GIMPA-PURC Centre of Excellence in Public Utility Regulation Hosts Policy Dialogue in Commemoration of World Water Day

By Manacia Sefakor Asamoah

The Centre of Excellence in Public Utility Regulation (CEPUR) at the Ghana Institute of Management and Public Administration (GIMPA) organised a policy dialogue to commemorate World Water Day which falls on the 22nd of March, each year. This year’s observation was under the theme “Leveraging Water for Peace.” The event provided a platform to explore the role of water management in promoting peace, stability, and sustainable development.

The dialogue was graced by distinguished guests, including the Guest Speaker, Mr. Bright Owusu Kwarteng, Finance Director of the sector Ministry, a representative of the Deputy Minister, the Board Chairman of the Water Resource Commission, Mr. Minta Aboagye, who doubled as the Chairman of the occasion shared valuable insights on the importance of water as a catalyst for peacebuilding and conflict resolution and Engineer Abdallah Braimah, the MD. Water Company Limited. Their presence underscored the significance of collaborative efforts in addressing water-related challenges in Ghana.

The Rector of GIMPA, Prof. Samuel Kwaku Bonsu also delivered remarks highlighting the importance of water, “Water is one of those resources that until you lose it, you don’t see the value, we have a significant responsibility as men and women who have been placed on this earth to use the resources available to us effectively, and efficiently for the benefit of ourselves and the benefit of others that we interact with”, he reiterated.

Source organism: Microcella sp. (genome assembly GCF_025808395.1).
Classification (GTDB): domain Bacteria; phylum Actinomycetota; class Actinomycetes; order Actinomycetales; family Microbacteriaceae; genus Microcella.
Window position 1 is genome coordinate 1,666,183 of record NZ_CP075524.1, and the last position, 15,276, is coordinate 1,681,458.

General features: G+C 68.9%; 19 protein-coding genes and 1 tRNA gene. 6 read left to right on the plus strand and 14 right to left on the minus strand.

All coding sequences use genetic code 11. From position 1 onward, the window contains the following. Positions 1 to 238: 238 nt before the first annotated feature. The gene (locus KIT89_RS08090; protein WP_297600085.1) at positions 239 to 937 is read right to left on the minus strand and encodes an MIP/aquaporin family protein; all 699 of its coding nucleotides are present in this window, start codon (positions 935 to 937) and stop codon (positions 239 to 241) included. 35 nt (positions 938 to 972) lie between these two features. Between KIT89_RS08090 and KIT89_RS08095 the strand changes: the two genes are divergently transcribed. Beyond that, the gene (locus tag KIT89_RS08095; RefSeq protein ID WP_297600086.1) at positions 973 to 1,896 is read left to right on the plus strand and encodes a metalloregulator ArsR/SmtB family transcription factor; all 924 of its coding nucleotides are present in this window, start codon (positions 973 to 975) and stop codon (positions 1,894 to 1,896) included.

Stakeholders such as the Ministry of Sanitation and Water Resources, Ghana Water Company Limited, and Gold Fields Limited made presentations showcasing their initiatives and best practices in leveraging water resources for peacebuilding, community development, and environmental sustainability.

The dialogue facilitated engaging discussions on various topics, including integrated water resource management, transboundary water cooperation, community-based approaches to water governance, and the role of public-private partnerships in improving water access and quality.

Participants explored innovative strategies to address water-related conflicts, mitigate risks associated with water scarcity, and promote equitable distribution of water resources. The dialogue emphasised the need for inclusive and participatory decision-making processes that involve local communities, indigenous groups, and marginalised populations.

The policy dialogue reaffirmed the importance of leveraging water as a tool for peace and sustainable development. It highlighted the critical role of regulatory institutions, government agencies, private sector actors, and civil society organisations in advancing water security, resilience, and peacebuilding efforts.

The Chairman, Mr. Minta Aboagye, in his remarks, shared some important nuggets with the audience:

  • “Ghana shares the water resource of the Volta River with five other riparian countries namely, Benin, Burkina Faso, Cote d’Ivoire, Mali, and Togo.
  • The Volta River as it is known in Ghana, has three big tributaries: Black Volta, White Volta, and its tributaries of Red Volta Kulpawn and others; and Oti all taking their sources from outside of the country.”

Moving forward, stakeholders are committed to fostering collaboration, knowledge sharing, and collective action to harness the potential of water as a source of unity, prosperity, and peace in Ghana and beyond.



Leave a Reply

Your email address will not be published. Required fields are marked *

Student Services